I have a question about car-like robot localization using only dead-reckoning. Given:

  • robot position (at current time step) in the form $\begin{bmatrix}x & y & \theta\end{bmatrix}$ (theta is the heading)
  • steering angle
  • distance traveled between two time steps

How can I estimate the position of the robot at the next time step?

  • $\begingroup$ This is a possible duplicate of Calculate position of differential drive robot. To achieve dead reckoning, you would just use the technique they describe and keep track of the latest result. $\endgroup$
    – Ian
    Sep 17 '13 at 15:43
  • 1
    $\begingroup$ It is not a duplicate. Car-like (ackerman drive) behave differently form differential drive robots. $\endgroup$
    – cube
    Sep 17 '13 at 16:16
  • $\begingroup$ The equations are the same -- distance traveled will be measured instead of commanded, but the relationships between the left/right drive wheel radii, the wheel odometry, and the steering angle still stand. $\endgroup$
    – Ian
    Sep 19 '13 at 16:50
  • $\begingroup$ It was never explicitly stated whether this is an Ackermann steering system. Is it? $\endgroup$
    – Ian
    Sep 23 '13 at 17:03

Assuming that this doesn't count as a duplicate of the math that Daniel Oertwig provided in his question "Calculate position of differential drive robot", the calculations are as follows (for each time step):

First, calculate the distance travelled. $$ \Delta d = \frac{\Delta L + \Delta R}{2} = \Delta t * s $$ Where $L$ is the left wheel odometry, $R$ is the right wheel odometry, and s is the vehicle speed.

Next, calculate the change in $x, y$ position. $$ \Delta x = \Delta d \cdot cos(\theta) \\ \Delta y = \Delta d \cdot sin(\theta) $$

Where $\theta$ is the orientation angle (in radians) of the robot.

Next, calculate the change in the heading. $$ \Delta \theta = \frac{\Delta R - \Delta L}{w} $$

Where $w$ is the distance betweeen the two wheels.

The accuracy of this technique is inversely proportional to the size of the time steps ($\Delta{t}$), and will accumulate error over time. You can improve estimation if you have a compass, as you can detect some slippage of the wheels by comparing the actual vs expected orientation.


With a vehicle with steered wheels the simple approach is to calculate the centre of rotation for the vehicle and then, given the speed of the vehicle, the distance travelled around the arc can be calculated. This results in a change in position and heading.

The centre of rotation can be determined by projecting lines along the axles of the four wheels and finding where they intersect. Normally the rear wheels are non steering so they project a line along the rear axle line. If the steering geometry is 100% Ackermann, the lines projected from the front axles will intersect at the same point on the rear axle line, giving the centre of rotation.

The 'AckerMann Steering Geometry' and 'Slip Angle' entries on Wikipedia cover this quite nicely without getting bogged down in the maths.

Note that this is a simple model which ignores wheel slip, static toe etc

A slightly more complex approach is to calculate the angle of the wheels relative to the motion of the vehicle (aka the slip angle) and then determine the force vector generated by each wheel. Each wheel has a longitudinal force (rolling resistance and driving/braking torque) and a lateral force (generated by the slip) which combine to give the force vector. Each of these forces act upon the vehicle to give a net acceleration (both linear and rotational)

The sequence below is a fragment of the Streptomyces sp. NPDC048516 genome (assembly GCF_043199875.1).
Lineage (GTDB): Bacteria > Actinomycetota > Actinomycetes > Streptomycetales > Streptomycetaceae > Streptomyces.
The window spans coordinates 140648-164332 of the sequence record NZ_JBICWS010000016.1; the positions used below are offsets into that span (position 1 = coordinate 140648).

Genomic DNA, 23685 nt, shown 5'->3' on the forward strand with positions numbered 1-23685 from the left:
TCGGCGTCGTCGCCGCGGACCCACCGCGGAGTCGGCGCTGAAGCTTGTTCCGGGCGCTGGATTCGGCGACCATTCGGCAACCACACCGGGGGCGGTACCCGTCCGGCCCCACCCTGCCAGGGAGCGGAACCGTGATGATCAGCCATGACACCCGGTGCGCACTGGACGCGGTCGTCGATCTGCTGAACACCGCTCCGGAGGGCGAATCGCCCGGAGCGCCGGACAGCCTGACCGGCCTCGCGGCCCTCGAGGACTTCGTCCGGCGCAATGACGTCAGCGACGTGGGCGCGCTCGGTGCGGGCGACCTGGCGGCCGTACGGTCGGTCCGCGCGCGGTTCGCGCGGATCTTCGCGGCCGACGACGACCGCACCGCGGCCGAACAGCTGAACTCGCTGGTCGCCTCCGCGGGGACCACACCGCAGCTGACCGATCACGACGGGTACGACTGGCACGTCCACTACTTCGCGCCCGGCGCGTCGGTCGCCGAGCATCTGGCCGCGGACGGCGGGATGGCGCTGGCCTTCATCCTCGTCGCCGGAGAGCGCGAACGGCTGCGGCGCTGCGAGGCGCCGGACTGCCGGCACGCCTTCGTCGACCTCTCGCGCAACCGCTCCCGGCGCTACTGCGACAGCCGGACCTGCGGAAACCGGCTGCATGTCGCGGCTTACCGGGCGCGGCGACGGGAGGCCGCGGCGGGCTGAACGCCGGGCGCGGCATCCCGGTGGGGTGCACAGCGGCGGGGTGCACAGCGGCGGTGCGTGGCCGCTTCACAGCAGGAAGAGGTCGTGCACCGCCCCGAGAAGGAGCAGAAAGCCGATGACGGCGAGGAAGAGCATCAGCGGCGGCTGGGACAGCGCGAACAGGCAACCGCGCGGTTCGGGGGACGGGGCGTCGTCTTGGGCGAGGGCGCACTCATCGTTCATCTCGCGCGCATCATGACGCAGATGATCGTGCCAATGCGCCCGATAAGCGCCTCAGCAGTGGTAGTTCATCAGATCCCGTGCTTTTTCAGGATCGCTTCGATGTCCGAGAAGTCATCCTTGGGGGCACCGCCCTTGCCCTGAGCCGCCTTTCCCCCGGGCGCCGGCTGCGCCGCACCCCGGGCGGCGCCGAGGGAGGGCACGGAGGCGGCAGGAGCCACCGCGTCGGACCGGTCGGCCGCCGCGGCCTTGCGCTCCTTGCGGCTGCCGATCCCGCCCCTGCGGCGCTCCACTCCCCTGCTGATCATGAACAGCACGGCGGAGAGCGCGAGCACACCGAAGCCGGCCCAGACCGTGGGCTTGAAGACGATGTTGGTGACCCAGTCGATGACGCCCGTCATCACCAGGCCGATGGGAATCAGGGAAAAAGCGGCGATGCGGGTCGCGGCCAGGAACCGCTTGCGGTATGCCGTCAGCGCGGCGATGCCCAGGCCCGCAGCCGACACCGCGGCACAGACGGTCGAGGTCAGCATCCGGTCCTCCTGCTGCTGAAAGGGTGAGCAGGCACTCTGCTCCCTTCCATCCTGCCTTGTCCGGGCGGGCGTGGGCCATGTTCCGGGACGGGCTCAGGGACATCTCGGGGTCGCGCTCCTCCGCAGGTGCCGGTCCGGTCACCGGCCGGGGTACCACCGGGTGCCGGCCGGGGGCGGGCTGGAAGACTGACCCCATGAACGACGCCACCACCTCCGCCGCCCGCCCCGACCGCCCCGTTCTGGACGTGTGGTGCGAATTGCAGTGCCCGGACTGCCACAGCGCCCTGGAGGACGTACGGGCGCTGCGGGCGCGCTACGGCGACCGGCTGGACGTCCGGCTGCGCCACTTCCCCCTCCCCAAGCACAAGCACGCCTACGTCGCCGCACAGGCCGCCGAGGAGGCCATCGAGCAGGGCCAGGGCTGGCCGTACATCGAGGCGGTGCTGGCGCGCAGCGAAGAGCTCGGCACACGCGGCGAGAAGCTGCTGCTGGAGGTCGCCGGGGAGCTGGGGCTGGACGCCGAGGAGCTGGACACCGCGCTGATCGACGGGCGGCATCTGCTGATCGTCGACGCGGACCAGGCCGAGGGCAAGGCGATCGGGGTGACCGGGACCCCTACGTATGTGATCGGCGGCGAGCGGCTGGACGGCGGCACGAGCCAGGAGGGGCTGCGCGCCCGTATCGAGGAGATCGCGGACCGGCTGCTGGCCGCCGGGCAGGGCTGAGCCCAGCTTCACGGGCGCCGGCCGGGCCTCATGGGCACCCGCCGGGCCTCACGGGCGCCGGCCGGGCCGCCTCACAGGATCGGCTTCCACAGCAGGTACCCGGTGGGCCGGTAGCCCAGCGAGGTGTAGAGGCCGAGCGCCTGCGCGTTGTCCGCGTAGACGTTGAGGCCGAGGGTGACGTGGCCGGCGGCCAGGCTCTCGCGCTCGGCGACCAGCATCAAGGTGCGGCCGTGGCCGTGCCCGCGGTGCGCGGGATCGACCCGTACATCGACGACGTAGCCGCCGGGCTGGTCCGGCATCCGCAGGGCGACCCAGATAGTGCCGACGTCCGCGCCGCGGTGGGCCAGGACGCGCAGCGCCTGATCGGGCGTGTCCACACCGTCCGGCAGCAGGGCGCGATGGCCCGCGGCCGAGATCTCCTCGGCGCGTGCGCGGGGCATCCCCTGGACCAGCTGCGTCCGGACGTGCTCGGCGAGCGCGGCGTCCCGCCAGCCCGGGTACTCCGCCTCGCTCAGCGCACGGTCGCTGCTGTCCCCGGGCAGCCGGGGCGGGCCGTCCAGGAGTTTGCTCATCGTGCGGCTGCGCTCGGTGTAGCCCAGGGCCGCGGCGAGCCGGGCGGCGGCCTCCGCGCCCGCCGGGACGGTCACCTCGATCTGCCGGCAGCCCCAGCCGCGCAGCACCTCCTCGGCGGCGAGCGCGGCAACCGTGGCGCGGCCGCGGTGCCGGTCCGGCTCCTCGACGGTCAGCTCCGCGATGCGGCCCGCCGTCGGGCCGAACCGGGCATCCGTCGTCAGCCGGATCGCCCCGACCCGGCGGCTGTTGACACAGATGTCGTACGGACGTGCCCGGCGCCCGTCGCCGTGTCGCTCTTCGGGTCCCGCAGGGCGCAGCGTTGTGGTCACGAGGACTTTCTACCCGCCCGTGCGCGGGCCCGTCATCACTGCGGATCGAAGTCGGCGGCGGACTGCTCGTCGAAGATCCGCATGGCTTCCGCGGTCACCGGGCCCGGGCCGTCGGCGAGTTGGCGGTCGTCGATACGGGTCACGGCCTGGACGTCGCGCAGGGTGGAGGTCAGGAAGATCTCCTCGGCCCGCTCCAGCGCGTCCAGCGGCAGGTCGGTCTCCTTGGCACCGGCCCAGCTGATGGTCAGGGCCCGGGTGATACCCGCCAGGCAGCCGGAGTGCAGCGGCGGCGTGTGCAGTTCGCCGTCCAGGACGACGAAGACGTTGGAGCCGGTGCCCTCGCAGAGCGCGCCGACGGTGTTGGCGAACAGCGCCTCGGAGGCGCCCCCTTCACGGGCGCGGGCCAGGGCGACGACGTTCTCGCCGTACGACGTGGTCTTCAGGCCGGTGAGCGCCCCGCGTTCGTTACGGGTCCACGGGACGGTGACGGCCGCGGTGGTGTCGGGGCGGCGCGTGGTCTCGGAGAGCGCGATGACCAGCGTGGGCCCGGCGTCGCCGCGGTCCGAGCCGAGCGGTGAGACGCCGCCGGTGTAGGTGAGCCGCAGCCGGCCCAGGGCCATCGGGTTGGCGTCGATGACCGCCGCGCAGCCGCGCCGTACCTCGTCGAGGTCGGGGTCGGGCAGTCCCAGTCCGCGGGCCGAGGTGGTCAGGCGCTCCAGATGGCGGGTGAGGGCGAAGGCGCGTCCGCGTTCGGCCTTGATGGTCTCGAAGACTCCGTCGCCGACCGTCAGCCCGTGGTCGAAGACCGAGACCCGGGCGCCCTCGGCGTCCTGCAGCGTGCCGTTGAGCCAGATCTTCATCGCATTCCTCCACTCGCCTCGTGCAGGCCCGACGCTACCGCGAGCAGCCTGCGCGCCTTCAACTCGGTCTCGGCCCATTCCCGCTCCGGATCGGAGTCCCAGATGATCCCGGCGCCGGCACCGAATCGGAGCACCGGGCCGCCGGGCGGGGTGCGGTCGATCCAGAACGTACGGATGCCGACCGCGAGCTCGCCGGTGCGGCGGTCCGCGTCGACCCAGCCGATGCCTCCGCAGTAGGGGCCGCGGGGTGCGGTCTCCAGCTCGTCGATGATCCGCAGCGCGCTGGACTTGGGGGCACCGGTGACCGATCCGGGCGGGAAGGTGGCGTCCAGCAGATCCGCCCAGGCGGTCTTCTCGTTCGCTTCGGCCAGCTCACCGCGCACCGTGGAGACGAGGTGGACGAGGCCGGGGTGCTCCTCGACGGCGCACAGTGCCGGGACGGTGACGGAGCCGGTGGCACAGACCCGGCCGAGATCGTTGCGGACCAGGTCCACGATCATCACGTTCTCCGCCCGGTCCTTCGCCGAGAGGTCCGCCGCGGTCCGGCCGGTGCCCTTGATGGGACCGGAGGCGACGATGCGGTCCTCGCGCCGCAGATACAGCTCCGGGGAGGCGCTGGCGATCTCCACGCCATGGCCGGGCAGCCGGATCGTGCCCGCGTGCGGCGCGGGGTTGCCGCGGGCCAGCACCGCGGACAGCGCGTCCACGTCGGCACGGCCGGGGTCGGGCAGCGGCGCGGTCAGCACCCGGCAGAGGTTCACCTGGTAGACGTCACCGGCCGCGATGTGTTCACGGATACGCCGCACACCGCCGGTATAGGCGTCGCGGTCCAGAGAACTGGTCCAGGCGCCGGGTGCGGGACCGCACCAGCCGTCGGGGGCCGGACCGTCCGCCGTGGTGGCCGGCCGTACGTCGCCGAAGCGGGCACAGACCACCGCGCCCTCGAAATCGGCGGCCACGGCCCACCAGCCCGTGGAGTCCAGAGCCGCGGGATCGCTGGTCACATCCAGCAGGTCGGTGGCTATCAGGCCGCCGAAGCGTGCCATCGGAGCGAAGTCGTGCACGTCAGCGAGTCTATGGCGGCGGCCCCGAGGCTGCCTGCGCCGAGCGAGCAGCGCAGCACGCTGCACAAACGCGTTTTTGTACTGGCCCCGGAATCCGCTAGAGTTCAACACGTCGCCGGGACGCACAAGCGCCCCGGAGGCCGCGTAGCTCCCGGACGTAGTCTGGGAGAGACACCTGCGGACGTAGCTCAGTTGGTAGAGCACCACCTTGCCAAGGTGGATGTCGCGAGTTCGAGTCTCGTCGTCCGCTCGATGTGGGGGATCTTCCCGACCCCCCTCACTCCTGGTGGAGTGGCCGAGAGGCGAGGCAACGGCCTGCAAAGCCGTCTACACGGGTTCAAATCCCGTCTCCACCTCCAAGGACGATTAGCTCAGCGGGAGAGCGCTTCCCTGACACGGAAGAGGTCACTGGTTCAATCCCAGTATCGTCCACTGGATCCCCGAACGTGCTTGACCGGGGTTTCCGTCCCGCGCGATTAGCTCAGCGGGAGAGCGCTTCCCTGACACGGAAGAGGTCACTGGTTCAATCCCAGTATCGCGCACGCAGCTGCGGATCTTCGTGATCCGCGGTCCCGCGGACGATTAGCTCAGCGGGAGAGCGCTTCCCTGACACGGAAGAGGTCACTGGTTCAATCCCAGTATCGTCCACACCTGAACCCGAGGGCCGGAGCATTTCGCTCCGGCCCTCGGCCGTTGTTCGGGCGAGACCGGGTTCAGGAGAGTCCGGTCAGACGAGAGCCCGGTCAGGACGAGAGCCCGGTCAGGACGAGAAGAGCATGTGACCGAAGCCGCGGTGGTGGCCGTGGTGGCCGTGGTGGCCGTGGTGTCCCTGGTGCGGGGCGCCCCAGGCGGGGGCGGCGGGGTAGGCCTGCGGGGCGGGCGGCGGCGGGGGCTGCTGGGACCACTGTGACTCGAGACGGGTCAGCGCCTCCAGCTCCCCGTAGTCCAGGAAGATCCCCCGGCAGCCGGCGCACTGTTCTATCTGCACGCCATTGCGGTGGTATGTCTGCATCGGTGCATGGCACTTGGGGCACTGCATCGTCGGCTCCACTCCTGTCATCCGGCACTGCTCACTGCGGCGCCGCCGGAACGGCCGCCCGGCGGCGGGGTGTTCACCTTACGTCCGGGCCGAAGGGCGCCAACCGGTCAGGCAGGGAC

This approach requires knowledge of the wheel loads and, at the least, an estimation of the tyre slip-force curves, although you could assume the force is linearly dependent on slip angle for low speed modelling.

If you want to really simplify matters you can treat the vehicle as a bicycle model i.e. two wheels on the centreline, one steering. The position calculation can then be approximated by using the steering angle to generate a rotation around the centre of gravity (the steering angle is roughly proportional to a force which acts along the axle line of the wheel) and then travel in a straight line using the vehicle velocity over the sampling interval. In some regards this is similar to the calculations required for a tracked vehicle.


I'm reasonably sure the answer to your original question using the steering angle, will involve some hefty calculus. Although I'd like to be proven wrong.

I'd suggest putting encoders on the non steering pair of wheels so you can tell how far each wheel has traveled.

As the non steering wheels are always pointing the same direction you can use the information about how far each wheel has traveled in the same way that you would for a differential drive robot. This does of course assume that the to wheels can rotate independently of each other, as is traditional with cars having a differential to allow for the vehicle turning.

  • $\begingroup$ the difference is the instantaneous center of rotation. a differential drive robot can turn in place but an ackerman one can't. in other words the turning radius is a function of steering angle and the wheelbase of the ackerman robot. that said, the min turning radius of the ackerman robot is nonzero but for the differential one it can be zero. $\endgroup$
    – Navid
    Sep 19 '13 at 4:48
  • $\begingroup$ Robert - could you expand your answer... at the moment it doesn't really add to the discussion. $\endgroup$
    – Andrew
    Sep 19 '13 at 5:51

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